Presentation on theme: "By Rob Cox Overview Statistics Fog Types Ingredients for Radiation/Advection Fog Forecasting Techniques Summary."— Presentation transcript:
By Rob Cox
Overview Statistics Fog Types Ingredients for Radiation/Advection Fog Forecasting Techniques Summary
Why do we need good fog forecasts? , 6000 deaths nationwide due to fog Average 600 deaths nationwide per year (Source Goodwin 2002) 4 major fog related accidents in involved 240 vehicles, causing 21 fatalities January 12, 2005 Dense Fog caused a 32 car pile-up on Indiana Toll road
Aviation Folks Would Appreciate It NTSB reported 63% of all weather related aircraft fatalities were due to low IFR/Fog situations. (Pearson, 2002) Results in delayed operations and cost airlines millions of dollars each year. A large majority of these accidents are due to pilot error.
Types of Fog in Central Plains Radiation fog common type of fog produced over a land area when radiational cooling reduces the air temperature to its dewpoint. Advection fog- A type of fog caused by the advection of moist/warm air over a cold surface, and cools the airmass to below its dewpoint? Hybrid fog -A Hybrid fog situation involves radiation and advection processes.
Ingredients for Radiation Fog Clear Skies Ample Boundary Layer Moisture Lack of Turbulence This is all fine and good, but are these the only ingredients?
Battle of the Fluxes at Night Net Radiation Ground Heat Flux Sensible Heat FluxLatent Heat Flux Recall: Rn - G = SH + LH
Ingredients for Radiation Fog Ground Heat Flux- Flow of heat into or out of soil. Factors that affect this are porosity, moisture content and organic matter. Sensible Heat Flux- change of heat to a surface without a phase change. For example, mixing, advection, and convection. Latent Heat Flux- change of heat to a surface due to a phase change. For example, Evaporation, Condensation etc..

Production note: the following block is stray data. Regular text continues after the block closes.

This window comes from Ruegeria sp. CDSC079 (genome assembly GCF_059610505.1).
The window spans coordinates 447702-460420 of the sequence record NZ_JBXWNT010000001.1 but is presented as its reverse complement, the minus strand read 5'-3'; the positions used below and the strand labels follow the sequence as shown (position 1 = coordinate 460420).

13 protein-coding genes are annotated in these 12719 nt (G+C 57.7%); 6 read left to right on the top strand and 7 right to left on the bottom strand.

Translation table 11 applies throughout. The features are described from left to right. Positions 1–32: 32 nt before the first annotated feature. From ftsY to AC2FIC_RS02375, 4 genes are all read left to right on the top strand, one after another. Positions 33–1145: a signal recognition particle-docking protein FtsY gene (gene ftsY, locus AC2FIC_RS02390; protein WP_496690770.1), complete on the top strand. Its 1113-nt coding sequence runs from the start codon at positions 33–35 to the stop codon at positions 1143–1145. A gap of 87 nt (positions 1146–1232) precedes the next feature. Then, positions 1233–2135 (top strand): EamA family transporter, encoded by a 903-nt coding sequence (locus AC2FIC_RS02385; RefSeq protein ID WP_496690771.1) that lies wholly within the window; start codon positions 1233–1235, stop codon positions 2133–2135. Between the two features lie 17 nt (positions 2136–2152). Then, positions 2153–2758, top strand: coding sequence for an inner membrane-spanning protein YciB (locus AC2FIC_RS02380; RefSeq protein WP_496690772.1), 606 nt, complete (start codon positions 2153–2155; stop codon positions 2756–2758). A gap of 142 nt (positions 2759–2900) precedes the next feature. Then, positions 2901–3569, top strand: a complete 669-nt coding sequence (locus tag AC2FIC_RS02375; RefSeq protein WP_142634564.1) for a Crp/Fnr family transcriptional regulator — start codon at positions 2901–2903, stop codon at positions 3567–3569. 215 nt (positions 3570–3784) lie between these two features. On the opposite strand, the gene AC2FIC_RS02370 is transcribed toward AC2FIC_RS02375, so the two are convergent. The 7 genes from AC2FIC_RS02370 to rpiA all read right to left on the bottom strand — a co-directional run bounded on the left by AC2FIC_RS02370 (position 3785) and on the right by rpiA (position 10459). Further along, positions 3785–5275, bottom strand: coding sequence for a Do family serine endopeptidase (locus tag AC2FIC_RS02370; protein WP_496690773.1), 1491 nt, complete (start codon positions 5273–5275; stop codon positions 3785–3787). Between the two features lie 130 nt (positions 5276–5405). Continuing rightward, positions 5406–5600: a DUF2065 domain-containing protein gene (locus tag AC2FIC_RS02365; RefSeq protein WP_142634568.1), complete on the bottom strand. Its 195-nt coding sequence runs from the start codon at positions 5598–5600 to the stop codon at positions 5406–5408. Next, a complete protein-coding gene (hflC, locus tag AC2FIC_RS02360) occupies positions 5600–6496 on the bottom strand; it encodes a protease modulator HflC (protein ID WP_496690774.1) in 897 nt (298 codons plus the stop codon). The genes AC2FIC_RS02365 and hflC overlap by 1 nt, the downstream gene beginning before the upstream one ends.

How latent heat affects fog development Deposition/Dewfall-Can delay onset up to 4 hours. A. Reduces Surface Humidity and increases temperature through latent heat. B. Takes place in Surface Ridges where more subsidence is present. C. Often results in patchy fog events, especially if ground is dry and warm.
January 3, 2006 SGF
Other factors involved Fog Top Cooling -Good drying above fog top inversion Stratus Build Down -Dependent on Soil Conditions and Fog Top Cooling
Forecasting Radiation Fog Tools needed 1.UPS technique - Bufkit, MR# on VB 2.Soil type - Clay, Silt, Sand etc… 3.Soil Conditions -, Cold, wet 4.Lack of vertical motion/subsidence in the Isentropic surface just above the boundary layer.
AGOTOP/OK Mesonet Soil Temperatures
Isentropic Adiabatic Omega (Neutral Values in Pale Green) January 3, 2006
Forecasting Radiation Fog 4. Sfc. Obs/MSLP-East of High Pressure 5. Boundary Layer RH- Greater than 90% 6. Enhanced Satellite Imagery 7. Raobs 8. Frontal/Outflow Boundaries
Forecasting Advection Fog UPS
Forecasting Advection Fog Tools Needed: 1.Often Develops East of Low Pressure and along and ahead of a tight thermal/moist gradient. (Sfc. Chart) 2.Moisture Transport Vectors 3.Profilers/Signal Power 4.Model Soundings 5.Tends to Increase Sensible Heat (www.profiler.noaa.gov)
Moisture Tranpsort Vectors (January 12, 2005)
January 12, 2005
Summary How do we predict fog more accurately at WFO level? You need to know or have access to the followingHow do we predict fog more accurately at WFO level? You need to know or have access to the following: Soil types-Clay/Sand/Silt etc… Role of heat fluxes-Ground/Latent etc… UPS technique-(Bufkit) using a High vertical resolution model- for example Workstation WRF, Ruc20 Isentropic Adiabatic Omega Raw data analysis-Raobs/Sfc